Scientists of Australia and US have developed a new Antiviral COVID-19 therapy that has 99.9 efficacy. Since the beginning of the COVID-19 that has been the cause of deaths of millions of people across the world, scientists have come together to form new vaccines. So far vaccines from Pfizer and Moderna have showed remarkable efficacy but no vaccine has shown the efficacy as promising as the new antiviral drug.

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In a new development, a team of scientists from Australia and the US have created an experimental antiviral therapy drug that they claim can reduce the viral load of the SARS-CoV-2 virus by 99.9% and can potentially transform into widely used treatment against the infection. It should be noted that the drug is not yet approved for emergency used by the prominent healthcare bodies across the world.

So far, antiviral drugs such as Tamiflu, Zanamivir and Remdesivir are shown to reduce the symptoms of COVID-19 and help with a faster recovery.

How does the new antiviral drug work?

According to reports, the new antiviral therapy uses what’s technically called gene-silencing RNA technology called siRNA (small-interfering RNA). This gene-silencing technology directly attacks the genome of the virus and stops it from replicating further, thus nipping it in the bud.

The antiviral drug therapy uses the one if its kind lipid nanoparticles to deliver the siRNA to the human lungs which are primarily attacked by the virus. These nanoparticles are designed at the Griffith University, an Australia based research university & City of Hope National Medical Center, a California based research center.

Professor Nigel McMillan, the co-lead researcher from Menzies Health Institute at Griffith University said-

“Treatment with virus-specific siRNA reduces viral load by 99.9 per cent. These stealth nanoparticles can be delivered to a wide range of lung cells and silence viral genes.”

How did the research take place?

According to the paper published in the Molecular Therapy journal, the therapy when tested on a SARS-CoV-2 infected mice showed significantly improved survival chances. The findings also stated that in the treated subjects there was no trace of virus which as detected in the lungs.

So, is the anti-viral therapy a cure for COVID-19?

No. The lead researcher McMillian has said that the therapy is “not a cure”. However, he also said that the therapy can decrease the amount of virus load in the lungs to 99.9 % and thus, it is “as good as cure”.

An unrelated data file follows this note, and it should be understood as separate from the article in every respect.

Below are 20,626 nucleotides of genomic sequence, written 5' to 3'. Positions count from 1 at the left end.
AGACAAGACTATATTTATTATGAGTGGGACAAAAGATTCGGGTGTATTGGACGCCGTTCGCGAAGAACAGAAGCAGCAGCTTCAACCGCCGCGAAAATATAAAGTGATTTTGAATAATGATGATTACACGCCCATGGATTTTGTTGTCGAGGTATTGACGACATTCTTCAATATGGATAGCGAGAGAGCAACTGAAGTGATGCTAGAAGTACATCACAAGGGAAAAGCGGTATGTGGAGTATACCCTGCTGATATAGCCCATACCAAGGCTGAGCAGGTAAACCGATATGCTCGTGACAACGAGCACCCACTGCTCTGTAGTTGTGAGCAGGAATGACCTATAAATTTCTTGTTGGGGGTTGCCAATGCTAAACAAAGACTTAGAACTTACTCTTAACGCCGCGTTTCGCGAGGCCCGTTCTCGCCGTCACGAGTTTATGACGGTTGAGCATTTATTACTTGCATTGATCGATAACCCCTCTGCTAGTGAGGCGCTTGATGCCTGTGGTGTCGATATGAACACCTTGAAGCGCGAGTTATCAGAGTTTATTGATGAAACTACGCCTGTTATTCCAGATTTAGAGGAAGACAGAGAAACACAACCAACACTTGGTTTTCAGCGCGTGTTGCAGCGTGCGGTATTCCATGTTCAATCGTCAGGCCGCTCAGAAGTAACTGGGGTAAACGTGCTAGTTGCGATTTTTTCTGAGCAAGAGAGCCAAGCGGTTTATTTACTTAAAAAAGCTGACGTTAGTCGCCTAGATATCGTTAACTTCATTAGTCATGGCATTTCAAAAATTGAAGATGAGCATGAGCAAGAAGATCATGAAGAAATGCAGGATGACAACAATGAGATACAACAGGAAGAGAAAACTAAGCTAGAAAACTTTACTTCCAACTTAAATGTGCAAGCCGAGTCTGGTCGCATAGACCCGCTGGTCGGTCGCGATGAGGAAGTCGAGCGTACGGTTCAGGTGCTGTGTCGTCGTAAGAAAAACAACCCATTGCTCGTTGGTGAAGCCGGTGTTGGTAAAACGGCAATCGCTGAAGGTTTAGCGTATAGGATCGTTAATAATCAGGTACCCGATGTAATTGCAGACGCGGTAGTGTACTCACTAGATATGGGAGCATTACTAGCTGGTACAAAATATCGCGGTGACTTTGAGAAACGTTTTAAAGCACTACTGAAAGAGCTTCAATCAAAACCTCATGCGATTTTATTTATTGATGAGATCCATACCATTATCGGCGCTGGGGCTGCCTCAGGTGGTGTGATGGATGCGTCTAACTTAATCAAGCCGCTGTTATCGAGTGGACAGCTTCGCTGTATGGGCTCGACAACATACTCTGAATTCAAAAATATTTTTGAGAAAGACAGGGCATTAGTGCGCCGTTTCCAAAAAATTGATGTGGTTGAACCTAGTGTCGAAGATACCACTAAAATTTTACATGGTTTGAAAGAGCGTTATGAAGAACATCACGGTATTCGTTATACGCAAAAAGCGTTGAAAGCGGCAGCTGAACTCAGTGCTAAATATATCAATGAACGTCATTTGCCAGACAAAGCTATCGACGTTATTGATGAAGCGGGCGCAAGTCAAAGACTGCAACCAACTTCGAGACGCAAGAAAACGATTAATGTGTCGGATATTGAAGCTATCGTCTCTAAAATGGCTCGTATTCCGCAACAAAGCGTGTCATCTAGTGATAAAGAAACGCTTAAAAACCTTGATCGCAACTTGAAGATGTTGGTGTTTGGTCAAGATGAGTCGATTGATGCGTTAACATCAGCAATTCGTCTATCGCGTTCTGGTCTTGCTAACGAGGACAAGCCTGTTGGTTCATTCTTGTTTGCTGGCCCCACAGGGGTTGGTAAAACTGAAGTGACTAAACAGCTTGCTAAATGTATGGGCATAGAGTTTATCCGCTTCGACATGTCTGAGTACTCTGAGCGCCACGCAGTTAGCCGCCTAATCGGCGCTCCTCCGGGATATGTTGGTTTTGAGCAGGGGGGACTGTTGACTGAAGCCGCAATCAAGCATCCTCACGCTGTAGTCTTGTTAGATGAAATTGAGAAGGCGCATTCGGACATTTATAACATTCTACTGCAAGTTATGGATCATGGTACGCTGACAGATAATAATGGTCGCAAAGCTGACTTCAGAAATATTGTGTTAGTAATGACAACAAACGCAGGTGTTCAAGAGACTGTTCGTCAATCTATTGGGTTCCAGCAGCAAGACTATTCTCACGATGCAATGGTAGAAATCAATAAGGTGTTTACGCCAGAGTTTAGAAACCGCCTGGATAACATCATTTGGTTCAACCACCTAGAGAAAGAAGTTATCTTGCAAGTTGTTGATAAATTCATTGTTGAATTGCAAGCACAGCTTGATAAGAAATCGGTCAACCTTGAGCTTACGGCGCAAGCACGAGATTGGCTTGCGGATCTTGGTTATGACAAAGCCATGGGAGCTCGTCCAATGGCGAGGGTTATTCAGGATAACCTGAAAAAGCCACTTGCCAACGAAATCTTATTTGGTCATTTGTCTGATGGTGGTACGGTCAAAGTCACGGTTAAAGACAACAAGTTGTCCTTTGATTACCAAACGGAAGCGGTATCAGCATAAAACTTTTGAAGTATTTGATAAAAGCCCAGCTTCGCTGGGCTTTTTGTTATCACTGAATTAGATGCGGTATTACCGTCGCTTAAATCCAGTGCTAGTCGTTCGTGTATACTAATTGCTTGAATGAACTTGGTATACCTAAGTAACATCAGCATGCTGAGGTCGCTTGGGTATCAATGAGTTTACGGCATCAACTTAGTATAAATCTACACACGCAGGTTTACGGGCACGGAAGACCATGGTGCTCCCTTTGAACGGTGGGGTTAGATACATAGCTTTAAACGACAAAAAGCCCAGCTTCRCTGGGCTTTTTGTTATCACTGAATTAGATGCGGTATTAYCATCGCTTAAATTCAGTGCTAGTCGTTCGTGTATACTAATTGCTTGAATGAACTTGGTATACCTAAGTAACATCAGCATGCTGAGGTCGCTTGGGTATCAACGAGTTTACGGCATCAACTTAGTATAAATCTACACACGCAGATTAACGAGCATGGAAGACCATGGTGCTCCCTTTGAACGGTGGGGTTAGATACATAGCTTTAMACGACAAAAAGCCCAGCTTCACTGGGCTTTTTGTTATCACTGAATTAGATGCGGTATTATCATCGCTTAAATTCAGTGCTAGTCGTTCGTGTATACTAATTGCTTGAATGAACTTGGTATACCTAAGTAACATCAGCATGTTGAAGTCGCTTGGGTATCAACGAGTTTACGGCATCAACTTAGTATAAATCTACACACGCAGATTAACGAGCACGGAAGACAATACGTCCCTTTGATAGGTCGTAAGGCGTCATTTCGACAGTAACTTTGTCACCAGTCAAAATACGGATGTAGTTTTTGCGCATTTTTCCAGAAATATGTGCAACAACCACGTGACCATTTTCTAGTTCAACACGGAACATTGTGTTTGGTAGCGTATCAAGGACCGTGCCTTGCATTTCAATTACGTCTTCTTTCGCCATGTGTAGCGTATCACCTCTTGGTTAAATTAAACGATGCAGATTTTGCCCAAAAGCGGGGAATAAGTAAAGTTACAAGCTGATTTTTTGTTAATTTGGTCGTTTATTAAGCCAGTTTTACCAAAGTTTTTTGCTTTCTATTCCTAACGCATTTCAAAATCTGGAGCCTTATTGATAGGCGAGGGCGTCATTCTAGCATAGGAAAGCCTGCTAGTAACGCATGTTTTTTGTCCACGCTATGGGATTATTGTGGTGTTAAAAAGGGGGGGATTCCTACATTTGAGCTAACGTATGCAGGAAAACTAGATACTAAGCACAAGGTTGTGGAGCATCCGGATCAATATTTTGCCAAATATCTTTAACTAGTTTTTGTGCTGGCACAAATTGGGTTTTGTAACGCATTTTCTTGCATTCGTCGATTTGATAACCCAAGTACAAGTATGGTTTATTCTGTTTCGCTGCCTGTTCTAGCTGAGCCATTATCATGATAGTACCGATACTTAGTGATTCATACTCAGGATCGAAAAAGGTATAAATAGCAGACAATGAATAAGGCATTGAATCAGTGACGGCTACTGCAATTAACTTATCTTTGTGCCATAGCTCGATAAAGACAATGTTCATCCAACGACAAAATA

Who is this therapy intended for?

“It is really for those people who are suffering for example in ICU, where vaccines are too late. It allows us to treat those people who are suffering from the virus who are very sick, or those who may perhaps be in danger of being exposed to the virus, such as those in hotel quarantine,”

-said professor McMillian.

This could be beneficial for countries like India where vaccination is slow due to such high population and other Centre announced vaccination policies that are debated.

How will the antiviral drug be administered?

The drug will be administered to a person through injection. It would be used daily for patients that are in ICU for multiple days. Further, for those who are recently exposed to the virus, a single injection can be used.

Is this therapy effective against the newer strains of the virus?

According to co-lead researcher, the treatment is designed to work on all the betacoronaviruses like the original SARS-CoV-1 and SARS-CoV-2. The co-lead researcher, Professor Morris said, “Any new variants that may arise in the future because it targets ultra-conserved regions in the virus’s genome,” Professor Morris said. He also said that the nanoparticles that are specially designed are stable at two spectrums of conditions – at 4 degrees Celsius for 12 months and room temperature for more than a month. This means that the nanoparticles can be used in places that have low-resource settings.

When will this new therapy be available?

As clinical trials and their subsequent data is still not completely revealed, the treatment could be available by 2023. This depends on the data of what the clinical trials show. The lead researcher of the project also said-

“Remember this virus is not going away — we are going to be living with it forever now.”